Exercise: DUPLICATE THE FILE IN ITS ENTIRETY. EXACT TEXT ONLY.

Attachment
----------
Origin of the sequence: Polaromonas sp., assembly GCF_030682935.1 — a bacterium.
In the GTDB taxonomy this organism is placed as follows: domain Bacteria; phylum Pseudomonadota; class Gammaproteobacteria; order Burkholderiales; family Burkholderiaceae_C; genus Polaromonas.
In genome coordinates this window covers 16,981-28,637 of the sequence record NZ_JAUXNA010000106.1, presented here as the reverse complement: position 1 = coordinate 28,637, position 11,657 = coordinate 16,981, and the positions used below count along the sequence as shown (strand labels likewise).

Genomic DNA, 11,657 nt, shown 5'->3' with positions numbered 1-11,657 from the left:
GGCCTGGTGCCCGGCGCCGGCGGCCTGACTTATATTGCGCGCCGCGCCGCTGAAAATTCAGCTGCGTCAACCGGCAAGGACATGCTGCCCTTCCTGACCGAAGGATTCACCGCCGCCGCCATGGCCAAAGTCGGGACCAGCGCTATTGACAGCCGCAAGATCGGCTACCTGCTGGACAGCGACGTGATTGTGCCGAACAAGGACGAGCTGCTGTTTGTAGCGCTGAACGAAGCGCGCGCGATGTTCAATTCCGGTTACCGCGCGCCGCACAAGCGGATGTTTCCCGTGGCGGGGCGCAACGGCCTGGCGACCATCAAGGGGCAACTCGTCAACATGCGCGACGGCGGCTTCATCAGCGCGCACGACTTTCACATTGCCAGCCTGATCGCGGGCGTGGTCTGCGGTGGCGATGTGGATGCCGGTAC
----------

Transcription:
Origin of the sequence: Polaromonas sp., assembly GCF_030682935.1 — a bacterium.
In the GTDB taxonomy this organism is placed as follows: domain Bacteria; phylum Pseudomonadota; class Gammaproteobacteria; order Burkholderiales; family Burkholderiaceae_C; genus Polaromonas.
In genome coordinates this window covers 16,981-28,637 of the sequence record NZ_JAUXNA010000106.1, presented here as the reverse complement: position 1 = coordinate 28,637, position 11,657 = coordinate 16,981, and the positions used below count along the sequence as shown (strand labels likewise).

Genomic DNA, 11,657 nt, shown 5'->3' with positions numbered 1-11,657 from the left:
GGCCTGGTGCCCGGCGCCGGCGGCCTGACTTATATTGCGCGCCGCGCCGCTGAAAATTCAGCTGCGTCAACCGGCAAGGACATGCTGCCCTTCCTGACCGAAGGATTCACCGCCGCCGCCATGGCCAAAGTCGGGACCAGCGCTATTGACAGCCGCAAGATCGGCTACCTGCTGGACAGCGACGTGATTGTGCCGAACAAGGACGAGCTGCTGTTTGTAGCGCTGAACGAAGCGCGCGCGATGTTCAATTCCGGTTACCGCGCGCCGCACAAGCGGATGTTTCCCGTGGCGGGGCGCAACGGCCTGGCGACCATCAAGGGGCAACTCGTCAACATGCGCGACGGCGGCTTCATCAGCGCGCACGACTTTCACATTGCCAGCCTGATCGCGGGCGTGGTCTGCGGTGGCGATGTGGATGCCGGTAC